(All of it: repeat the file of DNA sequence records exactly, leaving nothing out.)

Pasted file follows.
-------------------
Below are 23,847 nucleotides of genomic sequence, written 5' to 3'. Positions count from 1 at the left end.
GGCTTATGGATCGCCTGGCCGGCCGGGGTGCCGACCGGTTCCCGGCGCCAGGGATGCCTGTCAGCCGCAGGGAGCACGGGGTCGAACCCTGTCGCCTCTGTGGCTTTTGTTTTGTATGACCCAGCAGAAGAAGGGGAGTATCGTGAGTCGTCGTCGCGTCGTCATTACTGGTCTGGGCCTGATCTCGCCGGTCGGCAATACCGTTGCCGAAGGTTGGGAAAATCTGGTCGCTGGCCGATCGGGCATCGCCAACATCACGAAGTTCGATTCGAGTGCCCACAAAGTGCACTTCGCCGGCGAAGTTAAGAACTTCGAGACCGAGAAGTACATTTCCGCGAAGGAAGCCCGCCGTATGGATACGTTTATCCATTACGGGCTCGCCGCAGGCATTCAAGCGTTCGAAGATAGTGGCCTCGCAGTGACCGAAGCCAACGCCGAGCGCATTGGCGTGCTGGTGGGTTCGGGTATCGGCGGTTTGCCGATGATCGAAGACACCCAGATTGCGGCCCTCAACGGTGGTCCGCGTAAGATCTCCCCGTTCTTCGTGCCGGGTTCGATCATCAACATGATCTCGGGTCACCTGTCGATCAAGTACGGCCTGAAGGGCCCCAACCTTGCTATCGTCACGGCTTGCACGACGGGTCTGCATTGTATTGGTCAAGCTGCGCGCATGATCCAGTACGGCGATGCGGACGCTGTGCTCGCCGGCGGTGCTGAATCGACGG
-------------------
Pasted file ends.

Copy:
Below are 23,847 nucleotides of genomic sequence, written 5' to 3'. Positions count from 1 at the left end.
GGCTTATGGATCGCCTGGCCGGCCGGGGTGCCGACCGGTTCCCGGCGCCAGGGATGCCTGTCAGCCGCAGGGAGCACGGGGTCGAACCCTGTCGCCTCTGTGGCTTTTGTTTTGTATGACCCAGCAGAAGAAGGGGAGTATCGTGAGTCGTCGTCGCGTCGTCATTACTGGTCTGGGCCTGATCTCGCCGGTCGGCAATACCGTTGCCGAAGGTTGGGAAAATCTGGTCGCTGGCCGATCGGGCATCGCCAACATCACGAAGTTCGATTCGAGTGCCCACAAAGTGCACTTCGCCGGCGAAGTTAAGAACTTCGAGACCGAGAAGTACATTTCCGCGAAGGAAGCCCGCCGTATGGATACGTTTATCCATTACGGGCTCGCCGCAGGCATTCAAGCGTTCGAAGATAGTGGCCTCGCAGTGACCGAAGCCAACGCCGAGCGCATTGGCGTGCTGGTGGGTTCGGGTATCGGCGGTTTGCCGATGATCGAAGACACCCAGATTGCGGCCCTCAACGGTGGTCCGCGTAAGATCTCCCCGTTCTTCGTGCCGGGTTCGATCATCAACATGATCTCGGGTCACCTGTCGATCAAGTACGGCCTGAAGGGCCCCAACCTTGCTATCGTCACGGCTTGCACGACGGGTCTGCATTGTATTGGTCAAGCTGCGCGCATGATCCAGTACGGCGATGCGGACGCTGTGCTCGCCGGCGGTGCTGAATCGACGG